When Should a Court Allow an Amendment to a Civil Claim in Federal Court? Whenever it Relates Back, and that Happens More Often than Not.

It is well established that once the one-year deadline is up for a movant filing to vacate their conviction in federal court under 28 U.S.C. § 2255, no new claims can be raised unless they “relate back” to the original claims in the motion.

However, this rule is liberally applied to pro se litigants, and a court usually allows amended claims unless they clearly don’t relate back.

So, when a district court rejected a prisoner’s amendment to his § 2255 motion after the one-year deadline, it impacted his original claim, and he was denied relief. If the court had considered his amended claim, he would have been granted relief.

Prisoners are used to courts putting up roadblocks to postconviction relief, but the U.S. Court of Appeals for the Seventh Circuit knocked this one down and further found that relief should have been granted.

More than a decade ago, Frederick Coleman was sentenced to mandatory life in federal prison without parole after he was found guilty of conspiring to distribute crack cocaine since he had two previous drug convictions in Illinois State court.

Under 21 U.S.C. § 841, at the time of his offense, the court was required to impose a mandatory life sentence if federal prosecutors filed a notice under 21 U.S.C. § 851 listing at least two qualifying prior drug convictions. These convictions could even be for simple possession and not drug trafficking. Today, this law has been changed to 25 years, and the prior convictions must be drug trafficking crimes.

While Mr. Coleman lost all his appeals, he filed a § 2255 motion claiming his lawyer was constitutionally ineffective for failing to challenge that his prior Illinois cocaine convictions did not qualify under federal law to require a life sentence.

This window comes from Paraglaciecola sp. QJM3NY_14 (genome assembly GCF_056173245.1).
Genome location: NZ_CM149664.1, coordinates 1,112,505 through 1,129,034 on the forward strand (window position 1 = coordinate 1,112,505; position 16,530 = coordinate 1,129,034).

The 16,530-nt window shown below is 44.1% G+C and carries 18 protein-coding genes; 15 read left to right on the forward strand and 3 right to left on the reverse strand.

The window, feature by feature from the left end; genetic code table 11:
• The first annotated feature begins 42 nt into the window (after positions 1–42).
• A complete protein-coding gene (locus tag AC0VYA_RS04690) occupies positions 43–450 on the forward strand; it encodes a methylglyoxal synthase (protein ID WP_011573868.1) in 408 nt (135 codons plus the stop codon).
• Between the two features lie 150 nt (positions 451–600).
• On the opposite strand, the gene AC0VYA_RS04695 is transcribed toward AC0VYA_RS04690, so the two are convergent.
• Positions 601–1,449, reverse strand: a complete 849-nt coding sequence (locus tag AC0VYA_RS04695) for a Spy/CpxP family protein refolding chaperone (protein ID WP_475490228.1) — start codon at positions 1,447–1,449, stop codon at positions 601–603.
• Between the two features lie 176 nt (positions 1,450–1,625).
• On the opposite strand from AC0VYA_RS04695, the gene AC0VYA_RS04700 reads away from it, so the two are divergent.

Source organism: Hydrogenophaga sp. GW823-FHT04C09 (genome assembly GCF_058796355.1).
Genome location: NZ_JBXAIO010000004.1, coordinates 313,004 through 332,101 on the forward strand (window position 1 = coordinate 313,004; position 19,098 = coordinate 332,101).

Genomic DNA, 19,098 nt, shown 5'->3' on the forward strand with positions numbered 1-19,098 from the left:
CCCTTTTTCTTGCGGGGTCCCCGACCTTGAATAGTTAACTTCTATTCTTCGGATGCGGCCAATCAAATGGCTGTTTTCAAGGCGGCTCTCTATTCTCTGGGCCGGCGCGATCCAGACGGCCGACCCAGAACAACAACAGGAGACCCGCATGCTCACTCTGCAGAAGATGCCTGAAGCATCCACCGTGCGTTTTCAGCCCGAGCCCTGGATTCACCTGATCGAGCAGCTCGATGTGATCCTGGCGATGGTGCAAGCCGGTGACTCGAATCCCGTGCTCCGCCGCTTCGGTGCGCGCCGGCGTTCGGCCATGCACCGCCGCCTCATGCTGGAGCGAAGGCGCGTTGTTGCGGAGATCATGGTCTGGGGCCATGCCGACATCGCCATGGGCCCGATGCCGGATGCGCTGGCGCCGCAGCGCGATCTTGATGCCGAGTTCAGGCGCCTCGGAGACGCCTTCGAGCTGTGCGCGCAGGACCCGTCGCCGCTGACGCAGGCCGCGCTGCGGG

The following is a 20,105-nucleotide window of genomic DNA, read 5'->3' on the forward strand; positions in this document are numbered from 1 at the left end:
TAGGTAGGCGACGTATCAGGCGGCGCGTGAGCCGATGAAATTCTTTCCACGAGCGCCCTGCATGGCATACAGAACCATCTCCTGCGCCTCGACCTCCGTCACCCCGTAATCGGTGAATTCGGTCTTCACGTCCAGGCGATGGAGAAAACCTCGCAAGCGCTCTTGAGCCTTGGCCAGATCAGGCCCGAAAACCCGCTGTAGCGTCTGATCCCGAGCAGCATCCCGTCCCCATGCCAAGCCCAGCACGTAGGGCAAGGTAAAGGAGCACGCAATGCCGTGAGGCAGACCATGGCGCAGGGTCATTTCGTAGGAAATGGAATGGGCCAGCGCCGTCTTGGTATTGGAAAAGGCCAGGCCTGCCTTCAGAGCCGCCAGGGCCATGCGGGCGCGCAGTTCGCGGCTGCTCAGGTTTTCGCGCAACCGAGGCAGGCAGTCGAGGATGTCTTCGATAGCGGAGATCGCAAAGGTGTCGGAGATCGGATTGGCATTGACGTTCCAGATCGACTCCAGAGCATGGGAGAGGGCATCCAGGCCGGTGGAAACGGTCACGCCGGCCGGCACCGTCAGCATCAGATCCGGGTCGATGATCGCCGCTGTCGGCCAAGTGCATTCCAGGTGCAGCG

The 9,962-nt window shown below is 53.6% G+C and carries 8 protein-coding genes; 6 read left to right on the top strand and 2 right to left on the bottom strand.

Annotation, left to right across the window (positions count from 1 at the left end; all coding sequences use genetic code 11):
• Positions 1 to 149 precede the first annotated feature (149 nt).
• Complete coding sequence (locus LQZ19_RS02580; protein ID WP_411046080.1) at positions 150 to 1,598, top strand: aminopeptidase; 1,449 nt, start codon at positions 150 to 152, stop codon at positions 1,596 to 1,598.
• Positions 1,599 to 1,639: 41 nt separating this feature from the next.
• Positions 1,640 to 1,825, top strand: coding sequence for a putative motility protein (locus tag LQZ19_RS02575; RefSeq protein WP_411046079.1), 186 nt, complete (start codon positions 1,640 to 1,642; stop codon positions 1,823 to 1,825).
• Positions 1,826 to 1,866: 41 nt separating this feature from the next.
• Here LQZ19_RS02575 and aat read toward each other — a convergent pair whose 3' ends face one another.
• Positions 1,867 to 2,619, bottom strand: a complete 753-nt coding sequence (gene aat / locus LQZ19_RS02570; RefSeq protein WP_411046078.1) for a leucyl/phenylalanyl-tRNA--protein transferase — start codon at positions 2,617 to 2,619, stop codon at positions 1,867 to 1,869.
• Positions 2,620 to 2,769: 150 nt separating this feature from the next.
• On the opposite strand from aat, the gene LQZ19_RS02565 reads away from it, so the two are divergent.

Mr. Coleman’s initial claim was that his lawyer failed to inform him of the government’s intent to seek a life sentence under § 851. This wasn’t enough to be successful under § 2255’s rigorous standards, so he filed an amendment to provide more details about this claim. This time he hit the nail on the head by claiming that counsel failed to properly object to the § 851 enhancement.

But Judge Sara Darrow of the U.S. District Court for the Central District of Illinois said his amendment didn’t “relate back” to his original claim. Under Federal Rule of Civil Procedure 15, a pleading may be amended after a statute of limitations has expired, but only if it relates back to the original claim.

Rule 15 says an amendment relates back to a claim in a civil pleading, such as a § 2255 motion, if it “asserts a claim or defense that arose out of the conduct, transaction, or occurrence set out—or attempted to be set out—in the original pleading.”

Sometimes this will be easy to figure out. But sometimes it’s more “in the middle,” as it was in this case, the court said. The measuring stick is whether the other party would be “surprised” by the amendment.

The Supreme Court has said that courts should “freely give leave” to amend a claim “when justice so requires.” All the courts have said this simply means they should liberally allow amendments to claims made in civil cases.

That didn’t happen here, and the Seventh Circuit found the district court “abused its discretion” by not allowing Mr. Coleman’s amendment. While the § 2255 remedy is considered an extraordinary remedy, the court said it was “of no consequence” when it came to Rule 15 amendments.

Finding that Mr. Coleman’s amendment related back to his original claim, the Seventh Circuit took a closer look at his ineffective assistance of counsel claim (IAC) regarding counsel’s failure to object to the § 851 sentencing enhancement.

While there was no case on point about whether an Illinois cocaine offense qualified for § 851, the court said that there were enough similar cases that counsel could have crafted a convincing argument that it didn’t qualify.

However, finding that defense counsel failed to do his job wasn’t enough. Mr. Coleman also had to show that he was “prejudiced” by the error. The court presumed prejudice because, without the § 851 enhancement, Mr. Coleman would not have received a mandatory life sentence.

The Seventh Circuit reversed the denial of § 2255 relief and remanded for the district court to hold an evidentiary hearing.

Coleman v. United States, No. 22-1678, 2023 U.S. App. LEXIS 21201 (7th Cir. Aug. 15, 2023).

Important note: While this case was a § 2255 motion, it applies just as well to any habeas petitions filed by state prisoners under 28 U.S.C. § 2254.

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